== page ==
Sunday, 10 November 2013

The Sea Garden: proofs

A quiet week, once again immersed in The Sea Garden. The US proofs arrived, the final stage before the manuscript becomes a bound book to be published next year. The copy edited version is now laid out as the pages will appear for the reader. This is the last chance to spot mistakes - of plot inconsistencies, fact, spelling and punctuation - and rectify any infelicities.
Only the small things, mind. We've gone far beyond the stage of wholesale re-writes. Any great new ideas will have to remain missed opportunities. I find proofreading quite nervewracking precisely because of these constraints: this is more-or-less it, and the fear is that you will sit down in front of these pages with your red pen and cup of tea, and despair at what you read. The words aren't perfect, and it never will be as perfect as they were in your head. 
The danger is also a terrible kind of word-blindness. As a writer, you've gone over the same words so many times that the story can seem dull. Obviously there are no surprises, but even the phrases that seemed good enough to survive this far seem lacklustre through familiarity. A few can be struck out, but you don't want to be completely ruthless or there'd be nothing left.
I find it most relaxing to sit on the floor, leaning back against a sofa, with the pages in piles on the carpet around me, anywhere but at my desk where I feel too much like the person who wrote them. As much as possible, I want to feel like a reader of the book. A very critical reader. Those pages where I mark some alteration are put in one pile, to be sent back to the publishers. The clean pages go in another.
Sometimes I realise that I ought just to run upstairs and check a fact, either in my research books or on the internet, and return relieved that I'm in time to change something. Just as well I had mental alarm bells when I came to the part set in wartime London and saw I had my characters walking past the statue of Eros in Piccadilly; it took five minutes to ascertain that Eros was packed away in storage during the course of both world wars. Pity, that was one of the better descriptions that had to be red-penned!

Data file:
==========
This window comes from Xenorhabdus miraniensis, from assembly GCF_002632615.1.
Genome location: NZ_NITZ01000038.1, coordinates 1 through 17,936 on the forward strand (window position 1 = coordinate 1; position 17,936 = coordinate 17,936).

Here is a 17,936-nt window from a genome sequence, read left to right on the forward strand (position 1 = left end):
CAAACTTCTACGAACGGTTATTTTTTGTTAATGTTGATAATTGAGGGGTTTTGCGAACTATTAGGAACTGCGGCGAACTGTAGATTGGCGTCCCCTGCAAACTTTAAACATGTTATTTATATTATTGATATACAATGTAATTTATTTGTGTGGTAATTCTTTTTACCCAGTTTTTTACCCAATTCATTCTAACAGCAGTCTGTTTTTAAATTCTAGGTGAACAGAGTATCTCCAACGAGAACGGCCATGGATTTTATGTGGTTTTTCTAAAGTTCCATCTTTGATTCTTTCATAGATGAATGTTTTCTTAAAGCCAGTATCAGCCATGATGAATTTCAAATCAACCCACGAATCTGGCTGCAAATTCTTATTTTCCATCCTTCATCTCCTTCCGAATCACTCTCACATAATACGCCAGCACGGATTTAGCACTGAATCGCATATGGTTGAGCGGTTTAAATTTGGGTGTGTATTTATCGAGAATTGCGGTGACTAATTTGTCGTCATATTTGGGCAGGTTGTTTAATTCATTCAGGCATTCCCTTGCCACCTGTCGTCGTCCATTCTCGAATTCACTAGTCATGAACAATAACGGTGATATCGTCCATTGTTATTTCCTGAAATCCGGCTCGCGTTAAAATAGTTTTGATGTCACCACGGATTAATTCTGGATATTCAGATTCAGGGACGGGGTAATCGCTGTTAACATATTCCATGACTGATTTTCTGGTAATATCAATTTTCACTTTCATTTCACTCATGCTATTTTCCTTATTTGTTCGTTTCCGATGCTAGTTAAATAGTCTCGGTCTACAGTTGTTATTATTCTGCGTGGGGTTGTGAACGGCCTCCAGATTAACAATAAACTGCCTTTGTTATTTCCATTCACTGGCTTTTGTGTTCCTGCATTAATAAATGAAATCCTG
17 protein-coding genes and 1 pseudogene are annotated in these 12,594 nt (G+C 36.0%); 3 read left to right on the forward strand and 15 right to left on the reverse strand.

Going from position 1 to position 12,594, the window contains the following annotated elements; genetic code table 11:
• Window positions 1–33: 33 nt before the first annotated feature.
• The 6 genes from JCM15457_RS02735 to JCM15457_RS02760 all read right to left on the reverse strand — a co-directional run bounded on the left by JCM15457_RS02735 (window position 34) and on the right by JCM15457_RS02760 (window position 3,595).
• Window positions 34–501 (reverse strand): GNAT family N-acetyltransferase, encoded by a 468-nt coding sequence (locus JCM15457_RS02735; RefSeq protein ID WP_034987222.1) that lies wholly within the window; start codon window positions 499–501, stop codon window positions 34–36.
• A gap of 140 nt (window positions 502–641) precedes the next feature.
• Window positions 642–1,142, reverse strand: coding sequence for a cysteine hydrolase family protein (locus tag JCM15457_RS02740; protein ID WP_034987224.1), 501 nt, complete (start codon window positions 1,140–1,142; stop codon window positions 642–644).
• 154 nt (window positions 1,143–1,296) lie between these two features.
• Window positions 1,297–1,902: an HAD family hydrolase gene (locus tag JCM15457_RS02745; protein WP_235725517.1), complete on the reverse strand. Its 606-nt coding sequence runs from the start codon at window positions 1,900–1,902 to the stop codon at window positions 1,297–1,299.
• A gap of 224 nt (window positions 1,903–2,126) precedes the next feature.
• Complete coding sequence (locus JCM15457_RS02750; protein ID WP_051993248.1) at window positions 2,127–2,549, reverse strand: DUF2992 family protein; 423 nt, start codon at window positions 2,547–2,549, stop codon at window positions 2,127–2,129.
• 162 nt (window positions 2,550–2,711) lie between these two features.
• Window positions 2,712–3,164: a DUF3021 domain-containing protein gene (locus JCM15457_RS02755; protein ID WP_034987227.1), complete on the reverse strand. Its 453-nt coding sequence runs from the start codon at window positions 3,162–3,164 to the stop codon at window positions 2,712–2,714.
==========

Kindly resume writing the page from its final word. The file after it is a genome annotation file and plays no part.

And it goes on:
But obviously, there's excitement and a certain pride in reaching this stage. The steps in the process by which writing turns from a private endeavour to a public one are gathering speed. I never forget to feel hugely grateful that anyone wants to publish me at all, and that top-notch editors and agents in New York and London have devoted their time and expertise to my efforts.

I wrote here a while back about the section of the book that is set in Provence (you have to scroll to the end of the post - note the change of the overall title, though not of this part). Well, here it is, and if I say so myself, I think it looks great on the page:

The Sea Garden will be published in summer 2014 by HarperCollins in the US and by Orion in the UK.


Spangle said...

One of the hardest things when writing, is to detach yourself from what you have writing and try to see things from the point of a reader. I'm really looking forward to reading your new book!

Marcheline said...

WOO HOO! Can't wait to read it!

by Gill said...

that must be so exciting as well as nerve wracking and i'm really looking forward to it Deborah

Gill xx

Nadege said...

My pet peeve reading a good book is finding mistakes. It takes me out of the story, so I know how important proof reading is. Not that I would know exactly how it feels, I am sure last minute jitters must be normal. Judging from "The lantern", I know "the sea garden" will do well.
A while back, I read "Paris" by Edward Rutherfurd. I loved the book and it took me a while to get the characters out of my mind. Is it the same for a writer? How long do they stay with you? Is there closure when the book is published?

Deborah Lawrenson said...

Hello all, and thanks for the lovely encouraging comments.

Nadege asked if the characters stayed with an author - they certainly do. In the case of The Sea Garden, Marthe Lincel from The Lantern made it quite clear that she hadn't done with me yet, and has appropriated the middle section of the book. So, there wasn't closure after her first publication, but I can't see her returning again. But some writers never lose touch with their creations: what about Elizabeth Jane Howard and the Cazalets, or Anthony Powell and the Dance to the Music of Time novels?

Muriel Jacques said...

What a nerve-wracking process! I think that, as readers, we tend to forget the amount of work involved in a book.When is the book going to come out?

Yvonne Osborne said...

It does look great.

Cornflower said...

I'm looking forward to reading it!

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